After going through this write-up kindly do not conclude that I am trying to convince aspirants to join my program with
ScholarHat. Albeit it may seem so, most importantly, I am trying to share my experience as a self-learner to make the audience aware that a live virtual training can prove fruitful to all and sundry.
Myth 1: Lack of a physical classroom doesn’t let an individual focus on live virtual training
Reality: Live training of technologies has been imparted not only to students, but also to professionals, and job aspirants. So, if you desire the presence of a physical classroom, it means there is an issue with your learning approach.
I may sound rude, but it’s true. Aspirants seeking classroom coaching only are not sufficiently focused at a crucial juncture of their careers. You are no more a student who just sits in the classroom. Instead, you are a professional or soon to be professional who is about take a crucial responsibility in a corporate setup. Your education may clinch a job for yourself, but how would you excel at the same? Probably in the next couple of appraisal cycles, either you would be fired from the company or assigned a task that is redundant or not attractive enough at the minimum salary.
Therefore, attaining focus is within one’s own ability. I have conducted classroom training sessions too. People who are not focused, neither do they perform in a classroom, nor do they bag any good job offers, so you may decide for yourself.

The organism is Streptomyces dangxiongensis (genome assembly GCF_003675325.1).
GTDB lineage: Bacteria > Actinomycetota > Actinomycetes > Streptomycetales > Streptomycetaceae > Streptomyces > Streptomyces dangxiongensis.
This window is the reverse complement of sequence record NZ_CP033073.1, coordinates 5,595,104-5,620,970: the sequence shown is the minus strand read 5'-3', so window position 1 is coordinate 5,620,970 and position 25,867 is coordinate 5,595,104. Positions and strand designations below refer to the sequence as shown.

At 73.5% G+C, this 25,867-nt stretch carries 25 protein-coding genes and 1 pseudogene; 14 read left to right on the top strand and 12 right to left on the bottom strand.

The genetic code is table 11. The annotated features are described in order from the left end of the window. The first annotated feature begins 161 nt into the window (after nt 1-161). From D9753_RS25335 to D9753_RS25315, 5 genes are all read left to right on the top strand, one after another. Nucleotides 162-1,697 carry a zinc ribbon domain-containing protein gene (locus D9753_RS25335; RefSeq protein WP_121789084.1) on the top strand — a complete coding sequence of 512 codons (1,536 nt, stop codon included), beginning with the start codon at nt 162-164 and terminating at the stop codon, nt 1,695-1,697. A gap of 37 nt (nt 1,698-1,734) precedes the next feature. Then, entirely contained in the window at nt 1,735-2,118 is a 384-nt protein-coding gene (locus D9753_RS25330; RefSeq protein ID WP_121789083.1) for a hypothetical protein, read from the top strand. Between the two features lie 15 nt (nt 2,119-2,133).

Myth 2: Live virtual trainings are not very interactive.
Reality: I agree with this statement to a high degree. I have felt the same while attending numerous training programs, but the question is that what kind of pedagogy has been followed? Being a trainer myself, I love to interact with my trainees, and search ways to make my students feel complete in terms of knowledge and skills, so do other good instructors. Choosing a live virtual training program is a very important decision that you have to make, so please be careful by attending webinars, or demo classes or talk to program coordinators at length. Your investment must yield a high ROI.
Myth 3: Live virtual training programs are not worthy of big investments.
Reality: Most professionals think, that one cannot actually get industry ready knowledge in virtual training programs because it’s more focused on theoretical knowledge as if we are reading some “Manual pages” of a technical manual. This happens due to a variety of reasons
Lack of step-by-step or better known as the linear approach. The material is scattered in bits and pieces and not building up upwards, too much horizontal scattering and confusion.
Projects have been demonstrated and learning is mostly passive hence resulting in failure of implementing knowledge in real time or slightly variable scenarios.
I would state, that’s again a question of pedagogy style your instructor or training center has chosen to follow. Always prefer a trainer who has spent a significant time in the industry, one which has worked in those positions for which he or she is providing training, or if possible, a trainer who can discuss and demonstrate the implementation of technology in different businesses.
Intensively designed training programs need time, effort and capital investment to develop. A penetrative pedagogy to provide technology training comes at a cost. A good trainer has to regularly update his/her knowledge, test it in live scenarios and then deliver it with specific examples.